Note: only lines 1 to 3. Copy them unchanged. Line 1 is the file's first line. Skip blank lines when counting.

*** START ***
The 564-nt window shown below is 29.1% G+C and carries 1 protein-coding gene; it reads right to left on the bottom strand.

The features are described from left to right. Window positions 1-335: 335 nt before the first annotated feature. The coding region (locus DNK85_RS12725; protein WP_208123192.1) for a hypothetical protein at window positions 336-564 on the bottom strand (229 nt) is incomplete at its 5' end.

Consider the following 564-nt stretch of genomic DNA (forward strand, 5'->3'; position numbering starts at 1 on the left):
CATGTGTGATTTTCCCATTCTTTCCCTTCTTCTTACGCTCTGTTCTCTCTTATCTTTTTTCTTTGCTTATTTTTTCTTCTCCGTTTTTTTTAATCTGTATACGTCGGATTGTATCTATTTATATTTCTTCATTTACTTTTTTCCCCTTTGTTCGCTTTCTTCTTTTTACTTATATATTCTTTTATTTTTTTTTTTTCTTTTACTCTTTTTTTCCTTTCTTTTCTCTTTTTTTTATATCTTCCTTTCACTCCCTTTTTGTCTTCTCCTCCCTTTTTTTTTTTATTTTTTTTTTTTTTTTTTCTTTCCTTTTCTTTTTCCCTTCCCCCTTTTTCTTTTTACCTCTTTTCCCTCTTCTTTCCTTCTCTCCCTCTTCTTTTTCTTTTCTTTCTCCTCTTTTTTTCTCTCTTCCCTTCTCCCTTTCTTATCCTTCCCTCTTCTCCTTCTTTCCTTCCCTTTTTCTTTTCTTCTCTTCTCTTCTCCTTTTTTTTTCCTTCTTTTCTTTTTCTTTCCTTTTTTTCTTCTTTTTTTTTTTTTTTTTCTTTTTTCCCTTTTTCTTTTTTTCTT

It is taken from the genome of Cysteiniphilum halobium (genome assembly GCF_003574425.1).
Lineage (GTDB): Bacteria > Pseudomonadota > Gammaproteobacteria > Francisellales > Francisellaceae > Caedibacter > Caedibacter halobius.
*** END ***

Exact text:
The 564-nt window shown below is 29.1% G+C and carries 1 protein-coding gene; it reads right to left on the bottom strand.

The features are described from left to right. Window positions 1-335: 335 nt before the first annotated feature. The coding region (locus DNK85_RS12725; protein WP_208123192.1) for a hypothetical protein at window positions 336-564 on the bottom strand (229 nt) is incomplete at its 5' end.

Consider the following 564-nt stretch of genomic DNA (forward strand, 5'->3'; position numbering starts at 1 on the left):